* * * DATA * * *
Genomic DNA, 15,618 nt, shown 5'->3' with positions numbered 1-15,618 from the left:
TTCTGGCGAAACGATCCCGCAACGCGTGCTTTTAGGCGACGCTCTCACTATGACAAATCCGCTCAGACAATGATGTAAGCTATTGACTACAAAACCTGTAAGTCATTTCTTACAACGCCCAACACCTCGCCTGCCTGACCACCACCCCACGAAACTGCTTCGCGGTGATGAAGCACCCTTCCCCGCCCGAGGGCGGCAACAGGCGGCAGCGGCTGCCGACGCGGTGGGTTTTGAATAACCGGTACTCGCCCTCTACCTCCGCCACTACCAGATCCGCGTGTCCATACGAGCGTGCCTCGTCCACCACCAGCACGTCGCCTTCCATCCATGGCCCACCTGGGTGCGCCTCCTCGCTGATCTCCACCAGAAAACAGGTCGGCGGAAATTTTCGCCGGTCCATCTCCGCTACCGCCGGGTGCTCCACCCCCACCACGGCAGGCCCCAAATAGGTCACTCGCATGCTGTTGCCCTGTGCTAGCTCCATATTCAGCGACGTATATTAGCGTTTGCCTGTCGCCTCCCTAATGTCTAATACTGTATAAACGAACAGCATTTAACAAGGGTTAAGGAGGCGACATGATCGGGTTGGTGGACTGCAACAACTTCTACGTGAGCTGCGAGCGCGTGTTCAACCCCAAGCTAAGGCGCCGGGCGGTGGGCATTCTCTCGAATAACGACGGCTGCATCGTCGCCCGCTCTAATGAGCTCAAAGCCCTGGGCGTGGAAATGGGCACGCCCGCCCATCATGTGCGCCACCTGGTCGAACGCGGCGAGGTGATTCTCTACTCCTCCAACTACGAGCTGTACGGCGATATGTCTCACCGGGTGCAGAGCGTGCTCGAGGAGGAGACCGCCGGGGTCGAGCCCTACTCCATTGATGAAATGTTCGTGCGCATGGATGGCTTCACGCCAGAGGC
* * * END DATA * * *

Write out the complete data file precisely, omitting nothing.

Genomic DNA, 15,618 nt, shown 5'->3' with positions numbered 1-15,618 from the left:
TTCTGGCGAAACGATCCCGCAACGCGTGCTTTTAGGCGACGCTCTCACTATGACAAATCCGCTCAGACAATGATGTAAGCTATTGACTACAAAACCTGTAAGTCATTTCTTACAACGCCCAACACCTCGCCTGCCTGACCACCACCCCACGAAACTGCTTCGCGGTGATGAAGCACCCTTCCCCGCCCGAGGGCGGCAACAGGCGGCAGCGGCTGCCGACGCGGTGGGTTTTGAATAACCGGTACTCGCCCTCTACCTCCGCCACTACCAGATCCGCGTGTCCATACGAGCGTGCCTCGTCCACCACCAGCACGTCGCCTTCCATCCATGGCCCACCTGGGTGCGCCTCCTCGCTGATCTCCACCAGAAAACAGGTCGGCGGAAATTTTCGCCGGTCCATCTCCGCTACCGCCGGGTGCTCCACCCCCACCACGGCAGGCCCCAAATAGGTCACTCGCATGCTGTTGCCCTGTGCTAGCTCCATATTCAGCGACGTATATTAGCGTTTGCCTGTCGCCTCCCTAATGTCTAATACTGTATAAACGAACAGCATTTAACAAGGGTTAAGGAGGCGACATGATCGGGTTGGTGGACTGCAACAACTTCTACGTGAGCTGCGAGCGCGTGTTCAACCCCAAGCTAAGGCGCCGGGCGGTGGGCATTCTCTCGAATAACGACGGCTGCATCGTCGCCCGCTCTAATGAGCTCAAAGCCCTGGGCGTGGAAATGGGCACGCCCGCCCATCATGTGCGCCACCTGGTCGAACGCGGCGAGGTGATTCTCTACTCCTCCAACTACGAGCTGTACGGCGATATGTCTCACCGGGTGCAGAGCGTGCTCGAGGAGGAGACCGCCGGGGTCGAGCCCTACTCCATTGATGAAATGTTCGTGCGCATGGATGGCTTCACGCCAGAGGC